by Julian Spivey
I know it's just a television show and thus this might sound corny or dumb, but the finale of a favorite television show is like having a close friend move away. You may never see them again and all you'll have are the memories. Except in the case of television it's like a close friend moves away once (sometimes twice) a year. I wasn’t fully ready for Ted, Robin, Barney, Marshall and Lily to move away tonight.
Unfortunately, and I hate feeling this way, but I feel the “How I Met Your Mother” series finale was a little too underwhelming.
The finale begins just after Barney (Neil Patrick Harris) and Robin’s (Cobie Smulders) wedding and before the opening theme even rolls Ted (Josh Radnor) has been entranced by his first view of “The Mother” (Cristin Milioti), who he sees playing bass in the wedding band. Despite this, he tries to leave the party right away to catch the train for Chicago, where he’s immediately moving too. This leads to the meeting between the two at the train stop that we’ll see at the end of the episode. But, we know right away that Ted didn’t end up moving to Chicago, because we get a flashforward of him in MacLaren’s claiming that he didn’t go because he met a girl.
This is just the first of an episodes told entirely in flashforwards, which sometimes proves to be a bit overwhelming, but wasn’t surprising by any means. The flashforwards give us insight into the future of the MacLaren’s gang and it’s not all sunshine and roses, which should be expected, but doesn’t always seem pleasing.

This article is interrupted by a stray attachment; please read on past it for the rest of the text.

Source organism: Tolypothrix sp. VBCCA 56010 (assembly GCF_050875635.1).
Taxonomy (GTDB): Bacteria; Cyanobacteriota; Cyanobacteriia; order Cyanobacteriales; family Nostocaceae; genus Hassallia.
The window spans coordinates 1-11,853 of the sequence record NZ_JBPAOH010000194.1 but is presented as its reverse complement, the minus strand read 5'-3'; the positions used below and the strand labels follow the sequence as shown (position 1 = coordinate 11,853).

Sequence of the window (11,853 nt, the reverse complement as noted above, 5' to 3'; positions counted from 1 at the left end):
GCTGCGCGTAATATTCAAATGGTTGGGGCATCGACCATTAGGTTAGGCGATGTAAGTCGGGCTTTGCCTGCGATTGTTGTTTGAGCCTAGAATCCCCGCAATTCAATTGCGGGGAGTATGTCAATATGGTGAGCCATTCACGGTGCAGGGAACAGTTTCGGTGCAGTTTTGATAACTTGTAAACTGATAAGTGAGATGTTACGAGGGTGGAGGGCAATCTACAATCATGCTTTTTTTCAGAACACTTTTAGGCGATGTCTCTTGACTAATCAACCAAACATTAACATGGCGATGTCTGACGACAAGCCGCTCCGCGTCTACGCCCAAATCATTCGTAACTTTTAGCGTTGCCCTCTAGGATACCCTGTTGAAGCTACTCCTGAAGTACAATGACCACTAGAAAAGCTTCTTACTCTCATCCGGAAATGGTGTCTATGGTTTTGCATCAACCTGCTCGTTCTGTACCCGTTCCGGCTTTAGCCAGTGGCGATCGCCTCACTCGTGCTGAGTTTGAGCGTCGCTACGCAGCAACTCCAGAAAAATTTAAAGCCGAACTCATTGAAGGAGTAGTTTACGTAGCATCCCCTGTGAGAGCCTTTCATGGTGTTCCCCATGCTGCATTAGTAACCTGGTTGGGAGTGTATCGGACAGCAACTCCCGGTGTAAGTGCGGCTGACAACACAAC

One of the small disappointments from the finale is that it doesn’t have a whole lot to do with Marshall (Jason Segel) and Lily (Allyson Hannigan) except for the reveals that the loving couple is going to have a third child and Marshall eventually gets his judge position and ultimately will run for New York Supreme Court. It doesn’t really come as a shock that the happy couple doesn’t get a whole lot to do in the finale, because this is essentially Ted’s story of how he met the mother.
There were three really big reveals during the finale. One that I, and many fans alike, saw coming. One that I didn’t necessarily think would happen, but wasn’t the least bit surprised about. And, one that probably shouldn’t have taken me by surprise, but did, and left me with my biggest issue from the finale.
Believe it or not, it’s the two big reveals at the end of the episode that don’t really bother me, but the one that came at the finale’s midpoint.
The first big reveal of the finale comes before the first half hour is up and it’s that Barney and Robin end up getting a divorce after just three years of marriage. It’s surprising, but unsurprising all at the same time. It’s unsurprising, because it’s Barney and Robin and we’ve seen this before. It’s hard to see Barney as the settled down type, but believe it or not their struggling marriage has more to do with Robin’s inability to place her marriage before her thriving career as anchor of World Wide News. Maybe it’s because Robin never gets over the fact that Ted is actually the right guy for her, after it’s revealed to her that he found her precious locket in the penultimate episode.